Can I Consolidate My Student Loans With Bad Credit?

Advertiser Disclousure

Article Author Portrait

Stanley Tate

#1 Student Loan Lawyer

Updated on October 6, 2022

The Education Department allows borrowers with bad credit to consolidate federal student loans. Finding a private lender willing to do the same is nearly impossible.

Student loan consolidation is possible with a low credit score if you’re consolidating federal loans. The U.S. Department of Education doesn’t run a credit check as part of the application process. Instead, the department will review your account to ensure you have eligible loans and that you don’t have a wage garnishment or a judgment for a defaulted federal student loan.

In contrast, private lenders have tighter lending guidelines for private student loan consolidation and refinancing. Lenders prefer borrowers with excellent credit, a long credit history, good income, and a low debt-to-income ratio. If your credit score is below 680, you’ll typically need a cosigner to help push your loan application through.

And if you’re delinquent or in default? One of the only refinancing options available is a new online lender, Yrefy.

Ahead, learn how to consolidate federal student loans with bad credit and options for your private loans if refinancing isn’t an option.

Learn More: How to Refinance Student Loans With Bad Credit

How to consolidate federal loans with a low credit score

When you consolidate federal loans, the government pays off your current loans and replaces them with a new Direct Consolidation Loan. While you can’t be denied consolidation for poor credit, your application can be rejected if you don’t have an eligible loan.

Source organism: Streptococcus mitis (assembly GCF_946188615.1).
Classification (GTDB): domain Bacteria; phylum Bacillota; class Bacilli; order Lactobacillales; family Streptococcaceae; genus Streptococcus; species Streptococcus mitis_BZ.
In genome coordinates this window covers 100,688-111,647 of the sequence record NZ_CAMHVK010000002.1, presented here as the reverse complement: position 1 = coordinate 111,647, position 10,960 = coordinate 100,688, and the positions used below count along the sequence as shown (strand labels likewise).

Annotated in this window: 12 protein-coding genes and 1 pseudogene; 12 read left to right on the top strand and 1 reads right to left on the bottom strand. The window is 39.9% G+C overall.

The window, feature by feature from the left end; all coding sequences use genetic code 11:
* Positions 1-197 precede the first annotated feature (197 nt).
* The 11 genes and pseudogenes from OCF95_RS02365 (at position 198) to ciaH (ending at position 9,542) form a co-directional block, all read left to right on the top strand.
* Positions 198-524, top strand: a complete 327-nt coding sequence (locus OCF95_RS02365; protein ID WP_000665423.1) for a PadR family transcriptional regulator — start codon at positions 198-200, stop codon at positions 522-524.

Most federal student loans can be consolidated, but you won’t be able to consolidate:

  • A single federal loan by itself — a Direct Loan, for example — unless it’s an FFEL Consolidation Loan.

  • A joint spousal consolidation loan.

  • A loan with an active wage garnishment or judgment.

Once approved, your new loan will have a fixed interest rate based on the weighted average of your previous rates. Read more about how to find your federal student loan consolidation interest rate.

Follow these three steps to consolidate your federal loans:

  1. Log in to studentaid.gov. Once logged in, click “Manage My Loans” and “Consolidate My Loans.” The website will walk you through the application and let you choose which loans you want to include in the consolidation. It will also allow you to pick a student loan servicer. Note: If you qualify for the Public Service Loan Forgiveness Program, you’ll want to choose MOHELA as your servicer. MOHELA took over the administration of the PSLF Program from FedLoan Servicing earlier this year.

  2. Choose a repayment plan. Consolidation can extend your repayment term to 30 years, depending on your loan balance. If you want to lower monthly payments and qualify for student loan forgiveness, choose one of the income-based repayment options. The Education Department recently announced it would make a one-time adjustment that will push over three million borrowers closer to income-driven repayment forgiveness by crediting them for past payments under different plans and for being steered into lengthy forbearances and deferments. Read more about the IDR Waiver.